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In the 19th century, Canadian law stated that “”Every person guilty of the abominable crime of Buggery, committed either with mankind or with any animal, shall suffer death as a felon.” This continued until 1892, when the death penalty was removed and a new, broader law was created that condemned all homosexual activity. By the mid-1900s, this law had again been reformed to label gay males as sex offenders, or even worse, “criminal sexual psychopaths”, and called for a lifetime prison sentence.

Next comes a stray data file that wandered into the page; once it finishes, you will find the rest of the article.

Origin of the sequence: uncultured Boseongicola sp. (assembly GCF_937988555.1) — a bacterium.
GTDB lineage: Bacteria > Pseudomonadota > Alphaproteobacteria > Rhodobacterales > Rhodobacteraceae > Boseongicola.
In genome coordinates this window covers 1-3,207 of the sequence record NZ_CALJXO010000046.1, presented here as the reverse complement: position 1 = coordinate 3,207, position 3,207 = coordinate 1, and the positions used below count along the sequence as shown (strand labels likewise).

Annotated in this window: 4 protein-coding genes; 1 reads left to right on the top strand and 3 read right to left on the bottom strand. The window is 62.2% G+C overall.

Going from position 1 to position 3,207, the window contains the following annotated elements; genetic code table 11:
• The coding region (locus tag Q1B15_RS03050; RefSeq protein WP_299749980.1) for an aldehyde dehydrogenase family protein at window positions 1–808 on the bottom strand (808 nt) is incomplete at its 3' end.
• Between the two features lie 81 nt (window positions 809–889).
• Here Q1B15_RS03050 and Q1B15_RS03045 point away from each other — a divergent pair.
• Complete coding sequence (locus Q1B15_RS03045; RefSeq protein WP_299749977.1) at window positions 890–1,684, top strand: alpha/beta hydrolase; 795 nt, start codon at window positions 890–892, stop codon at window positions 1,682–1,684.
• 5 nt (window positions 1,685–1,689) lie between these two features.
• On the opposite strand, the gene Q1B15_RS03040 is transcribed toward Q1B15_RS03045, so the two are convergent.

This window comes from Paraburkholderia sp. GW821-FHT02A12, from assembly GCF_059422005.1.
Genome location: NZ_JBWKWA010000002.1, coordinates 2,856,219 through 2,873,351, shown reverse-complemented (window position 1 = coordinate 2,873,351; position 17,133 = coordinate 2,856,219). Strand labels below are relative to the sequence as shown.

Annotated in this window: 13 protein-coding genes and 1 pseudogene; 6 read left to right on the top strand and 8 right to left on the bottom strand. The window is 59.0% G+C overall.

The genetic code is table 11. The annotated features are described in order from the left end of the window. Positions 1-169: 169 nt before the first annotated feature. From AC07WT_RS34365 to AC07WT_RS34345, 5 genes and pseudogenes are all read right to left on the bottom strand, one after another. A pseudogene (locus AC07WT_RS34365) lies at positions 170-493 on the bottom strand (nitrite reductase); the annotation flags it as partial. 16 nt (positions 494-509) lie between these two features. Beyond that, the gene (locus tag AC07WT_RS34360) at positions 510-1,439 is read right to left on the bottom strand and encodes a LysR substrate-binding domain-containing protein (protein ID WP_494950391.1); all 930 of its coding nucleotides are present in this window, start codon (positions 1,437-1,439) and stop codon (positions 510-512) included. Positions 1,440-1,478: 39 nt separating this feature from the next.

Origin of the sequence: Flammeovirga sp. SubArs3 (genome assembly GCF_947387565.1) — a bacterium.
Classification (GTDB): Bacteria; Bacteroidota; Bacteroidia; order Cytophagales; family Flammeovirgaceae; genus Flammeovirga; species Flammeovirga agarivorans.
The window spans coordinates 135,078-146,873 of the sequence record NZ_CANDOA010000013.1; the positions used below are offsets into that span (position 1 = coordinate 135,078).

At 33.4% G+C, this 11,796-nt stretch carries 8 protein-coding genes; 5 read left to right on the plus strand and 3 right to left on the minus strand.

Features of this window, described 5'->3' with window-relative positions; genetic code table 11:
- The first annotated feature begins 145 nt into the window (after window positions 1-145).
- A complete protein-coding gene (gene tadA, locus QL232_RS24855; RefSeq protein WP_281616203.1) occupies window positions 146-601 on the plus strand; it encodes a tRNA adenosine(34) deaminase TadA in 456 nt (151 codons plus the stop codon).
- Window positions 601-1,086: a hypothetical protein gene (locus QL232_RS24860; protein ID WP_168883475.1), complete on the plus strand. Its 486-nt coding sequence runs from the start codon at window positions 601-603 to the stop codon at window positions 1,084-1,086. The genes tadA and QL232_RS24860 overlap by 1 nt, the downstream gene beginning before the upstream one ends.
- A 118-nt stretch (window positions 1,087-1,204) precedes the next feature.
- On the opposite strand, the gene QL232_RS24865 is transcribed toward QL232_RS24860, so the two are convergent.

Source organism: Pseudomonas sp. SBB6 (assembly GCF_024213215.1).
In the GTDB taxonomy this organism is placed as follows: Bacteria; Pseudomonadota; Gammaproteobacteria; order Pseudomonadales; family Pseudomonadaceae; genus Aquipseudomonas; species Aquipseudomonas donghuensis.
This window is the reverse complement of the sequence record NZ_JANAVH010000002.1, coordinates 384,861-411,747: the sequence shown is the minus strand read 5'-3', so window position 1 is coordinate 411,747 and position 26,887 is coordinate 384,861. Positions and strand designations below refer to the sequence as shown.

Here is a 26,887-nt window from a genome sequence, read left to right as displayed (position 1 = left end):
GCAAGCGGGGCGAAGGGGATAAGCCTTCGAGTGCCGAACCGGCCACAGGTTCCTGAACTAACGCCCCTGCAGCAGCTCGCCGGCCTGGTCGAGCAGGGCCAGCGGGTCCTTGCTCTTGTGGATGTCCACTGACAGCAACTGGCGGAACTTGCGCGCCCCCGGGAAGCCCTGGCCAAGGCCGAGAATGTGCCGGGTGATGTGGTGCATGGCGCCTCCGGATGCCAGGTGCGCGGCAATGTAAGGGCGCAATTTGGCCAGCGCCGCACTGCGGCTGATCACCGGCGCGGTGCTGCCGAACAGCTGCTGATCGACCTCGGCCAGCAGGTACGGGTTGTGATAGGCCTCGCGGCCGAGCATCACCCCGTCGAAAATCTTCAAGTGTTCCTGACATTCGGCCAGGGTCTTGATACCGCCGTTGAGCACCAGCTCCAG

In the 1950s, the infamous “fruit machine” was used to purge hundreds of alleged gay men from their jobs. The machine’s intent was to identify homosexuals by subjecting viewers to male and female pornographic images then measuring pupil dilation, which was believed to be a measure of “erotic response”. Unsurprisingly, this method was questionable and clearly flawed in many ways, and fell out of favour after a decade. Allegations made towards Northwest Territories resident Everett George Klippert also arose to the public’s eye during this time. Klippert was questioned under accusations of committing arson, but after rigorous questioning he was instead arrested for another reason: admitting to intercourse with a number of men, and a refusal to change ways. Klippert was charged with four counts of “gross indecency”, labeled a ‘dangerous sex offender’, sentenced to a life in prison, and became the last Canadian to be incarcerated for homosexual activity.